Where do hummingbirds winter?
Williams, Special to the Star Tribune
hummingbird, juvenile male, at geranium flower
hummingbirds are returning to the state, researchers are learning more about
where they spend the other half of the year.
By VAL CUNNINGHAM, Contributing Writer
Around the first of May each year, ruby-throated hummingbirds
begin returning to the midwest. Wonder where they’ve been all winter?
At the end of each
summer, some 7 million ruby-throats from across the eastern United States and
Canada essentially disappear.
There are indications
that they travel to the tropics, going as far south as Panama. But hummingbirds
are so common in Central America that few people even notice them, much less
track them. These little mountain birds also disperse widely, making it even
less likely they’d draw attention. So, much of what we know about ruby-throats
outside the United States is based on assumptions.
A South Carolina
naturalist and educator is working to change that.
Bill Hilton Jr. has been
banding U.S. ruby-throats for decades. Over the years, Hilton and others have
slipped tiny aluminum rings on more than 200,000 hummingbirds. Still, none of
the banded birds have been reported in Central America.
And the value of banding
birds lies in them being reported after being caught by another bander or found
dead. It’s only when a banded bird is rediscovered that researchers can learn
where its band was attached. That, in turn, tells a great deal about a bird’s
But Hilton isn’t giving
up. For the past several years, he’s been leading groups of volunteers to the
other end of the migratory trail. In winter, they head to Costa Rica to study
and band hummingbirds there.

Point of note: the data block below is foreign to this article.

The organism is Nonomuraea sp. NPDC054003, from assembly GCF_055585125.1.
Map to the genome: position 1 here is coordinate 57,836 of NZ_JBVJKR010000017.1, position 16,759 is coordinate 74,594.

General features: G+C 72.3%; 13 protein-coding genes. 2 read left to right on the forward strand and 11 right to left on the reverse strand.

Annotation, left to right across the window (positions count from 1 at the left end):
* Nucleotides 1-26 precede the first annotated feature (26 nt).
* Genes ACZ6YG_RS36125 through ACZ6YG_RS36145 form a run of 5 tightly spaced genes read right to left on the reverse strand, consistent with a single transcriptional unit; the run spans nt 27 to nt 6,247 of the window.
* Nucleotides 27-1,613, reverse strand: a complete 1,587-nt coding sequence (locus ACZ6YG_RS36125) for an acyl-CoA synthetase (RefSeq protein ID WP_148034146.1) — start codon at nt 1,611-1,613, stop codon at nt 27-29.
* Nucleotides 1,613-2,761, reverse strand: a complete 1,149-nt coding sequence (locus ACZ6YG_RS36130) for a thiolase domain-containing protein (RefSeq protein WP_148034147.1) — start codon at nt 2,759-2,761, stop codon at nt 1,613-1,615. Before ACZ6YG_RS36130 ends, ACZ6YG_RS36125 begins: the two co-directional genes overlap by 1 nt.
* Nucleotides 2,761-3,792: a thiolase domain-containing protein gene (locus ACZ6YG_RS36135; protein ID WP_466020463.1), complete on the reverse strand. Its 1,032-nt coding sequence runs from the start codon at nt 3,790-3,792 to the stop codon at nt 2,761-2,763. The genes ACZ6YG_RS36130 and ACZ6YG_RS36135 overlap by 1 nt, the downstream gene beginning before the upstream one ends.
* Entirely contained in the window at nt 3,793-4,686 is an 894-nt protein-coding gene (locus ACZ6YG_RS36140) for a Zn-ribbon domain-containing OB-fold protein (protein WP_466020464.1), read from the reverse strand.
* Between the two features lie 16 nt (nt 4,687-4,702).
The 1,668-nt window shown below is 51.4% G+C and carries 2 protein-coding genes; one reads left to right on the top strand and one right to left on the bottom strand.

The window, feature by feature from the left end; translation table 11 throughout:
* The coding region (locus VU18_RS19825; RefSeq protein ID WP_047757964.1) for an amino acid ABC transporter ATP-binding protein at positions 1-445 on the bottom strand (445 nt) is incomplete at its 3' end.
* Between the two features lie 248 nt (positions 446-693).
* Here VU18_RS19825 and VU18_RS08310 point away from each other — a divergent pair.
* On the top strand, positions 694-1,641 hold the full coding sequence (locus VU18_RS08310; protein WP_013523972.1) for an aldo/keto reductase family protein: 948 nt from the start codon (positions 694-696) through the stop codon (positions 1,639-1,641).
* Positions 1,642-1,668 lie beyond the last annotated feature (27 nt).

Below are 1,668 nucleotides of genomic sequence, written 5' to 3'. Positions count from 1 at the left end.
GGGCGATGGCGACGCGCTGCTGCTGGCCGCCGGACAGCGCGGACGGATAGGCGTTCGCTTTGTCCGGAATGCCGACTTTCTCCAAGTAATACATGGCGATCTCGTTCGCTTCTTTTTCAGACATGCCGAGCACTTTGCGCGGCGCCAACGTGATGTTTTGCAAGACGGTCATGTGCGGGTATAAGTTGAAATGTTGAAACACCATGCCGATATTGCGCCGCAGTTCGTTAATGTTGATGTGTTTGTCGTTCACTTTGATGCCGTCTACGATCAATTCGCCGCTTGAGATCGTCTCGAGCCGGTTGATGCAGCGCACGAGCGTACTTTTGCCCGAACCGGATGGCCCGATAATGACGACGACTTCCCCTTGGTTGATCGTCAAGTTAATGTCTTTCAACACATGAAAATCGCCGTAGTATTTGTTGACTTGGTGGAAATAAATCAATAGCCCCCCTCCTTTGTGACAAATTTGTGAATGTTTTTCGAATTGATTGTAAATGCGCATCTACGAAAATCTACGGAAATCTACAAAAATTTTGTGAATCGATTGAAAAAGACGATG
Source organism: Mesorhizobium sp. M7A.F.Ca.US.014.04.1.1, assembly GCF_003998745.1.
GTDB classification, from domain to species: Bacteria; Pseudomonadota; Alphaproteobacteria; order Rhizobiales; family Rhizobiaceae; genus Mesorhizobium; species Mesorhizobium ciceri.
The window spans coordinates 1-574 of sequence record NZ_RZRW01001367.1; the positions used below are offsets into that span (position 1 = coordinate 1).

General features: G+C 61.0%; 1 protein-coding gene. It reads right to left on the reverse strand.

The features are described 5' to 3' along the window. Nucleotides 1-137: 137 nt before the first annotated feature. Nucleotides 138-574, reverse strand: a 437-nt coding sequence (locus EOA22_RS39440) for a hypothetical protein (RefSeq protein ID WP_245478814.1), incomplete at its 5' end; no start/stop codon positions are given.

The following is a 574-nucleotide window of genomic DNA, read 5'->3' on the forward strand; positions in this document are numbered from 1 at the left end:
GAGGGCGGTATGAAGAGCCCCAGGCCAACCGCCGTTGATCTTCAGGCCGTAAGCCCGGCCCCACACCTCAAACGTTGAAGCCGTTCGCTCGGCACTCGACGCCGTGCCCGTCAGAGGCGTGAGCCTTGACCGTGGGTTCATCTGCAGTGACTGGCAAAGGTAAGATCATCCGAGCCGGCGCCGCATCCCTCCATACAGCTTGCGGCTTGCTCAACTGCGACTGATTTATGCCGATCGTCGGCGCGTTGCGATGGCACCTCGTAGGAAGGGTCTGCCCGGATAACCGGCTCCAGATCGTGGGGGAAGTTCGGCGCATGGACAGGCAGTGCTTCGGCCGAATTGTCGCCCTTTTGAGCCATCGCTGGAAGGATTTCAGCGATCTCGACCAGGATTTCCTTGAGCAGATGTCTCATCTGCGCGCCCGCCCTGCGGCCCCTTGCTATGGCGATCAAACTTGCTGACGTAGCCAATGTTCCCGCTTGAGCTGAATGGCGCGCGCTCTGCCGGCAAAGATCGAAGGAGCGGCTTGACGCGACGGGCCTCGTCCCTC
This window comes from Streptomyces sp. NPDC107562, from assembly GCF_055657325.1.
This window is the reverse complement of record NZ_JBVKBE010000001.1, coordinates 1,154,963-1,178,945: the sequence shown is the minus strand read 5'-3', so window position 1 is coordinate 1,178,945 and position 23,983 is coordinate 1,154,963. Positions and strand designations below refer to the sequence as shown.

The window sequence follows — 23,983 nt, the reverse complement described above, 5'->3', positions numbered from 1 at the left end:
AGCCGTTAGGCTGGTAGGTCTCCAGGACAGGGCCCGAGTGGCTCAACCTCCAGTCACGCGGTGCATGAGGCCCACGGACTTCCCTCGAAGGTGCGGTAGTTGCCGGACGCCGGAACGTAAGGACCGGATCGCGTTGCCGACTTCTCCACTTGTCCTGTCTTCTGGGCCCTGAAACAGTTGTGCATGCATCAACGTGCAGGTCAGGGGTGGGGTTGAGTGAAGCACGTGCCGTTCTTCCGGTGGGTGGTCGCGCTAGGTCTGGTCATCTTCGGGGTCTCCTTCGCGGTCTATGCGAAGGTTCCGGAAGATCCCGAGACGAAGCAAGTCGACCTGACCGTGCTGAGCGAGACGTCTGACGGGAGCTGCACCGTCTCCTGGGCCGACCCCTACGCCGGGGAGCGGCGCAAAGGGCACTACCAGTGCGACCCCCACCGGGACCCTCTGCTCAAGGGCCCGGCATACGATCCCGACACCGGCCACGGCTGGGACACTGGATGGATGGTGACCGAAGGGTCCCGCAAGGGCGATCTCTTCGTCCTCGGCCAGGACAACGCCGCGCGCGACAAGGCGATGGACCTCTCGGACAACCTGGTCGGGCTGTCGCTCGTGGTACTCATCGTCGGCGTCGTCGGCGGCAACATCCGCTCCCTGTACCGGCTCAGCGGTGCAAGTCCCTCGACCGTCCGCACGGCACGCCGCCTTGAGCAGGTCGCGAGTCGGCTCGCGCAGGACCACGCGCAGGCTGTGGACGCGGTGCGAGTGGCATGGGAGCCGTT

The banders found an aloe
vera plantation popular with ruby-throats. By banding a few dozen of these
birds over several years, Hilton could tell that the same ruby-throats were
returning from year to year, a practice called “site fidelity” in ornithological
To date, an estimated 400
ruby-throats have been banded on their tropical wintering grounds. That’s a
small percentage of the estimated population. But the banding work has already
proved its worth: The birds that return each year to the aloe plantation send a
strong message about conserving such sites.
“Site fidelity like this
gives us pretty powerful evidence when we talk about the need to protect the
birds’ habitat,” said Hilton.
And, in the summer of
2008, Hilton got some exciting news. A bird he’d banded in Costa Rica had
turned up in the United States.
encountered in Georgia, was the first-ever ruby-throat banded in Central
America to be captured in the United States. That makes it the first hard
evidence that ruby-throats migrate back and forth.
If you’re a hummingbird fan, you can help learn more about these
birds. Here’s how: If you come across a ruby-throat with a band on its leg,
contact the federal Bird Banding Laboratory. Either fill out a form on its web
or call 1-800-327-BAND. They’ll ask for the band number and where the bird was
found, and report this information to the original bander.
If you’d like to join one of those winter bird-banding trips to
the tropics, go to www.hiltonpond.org and click on hummingbirds.
Val Cunningham, a St. Paul resident, writes about nature for
local and regional newspapers. She’s also the author of “The Gardener’s
Hummingbird Book.” She can be reached at firstname.lastname@example.org.
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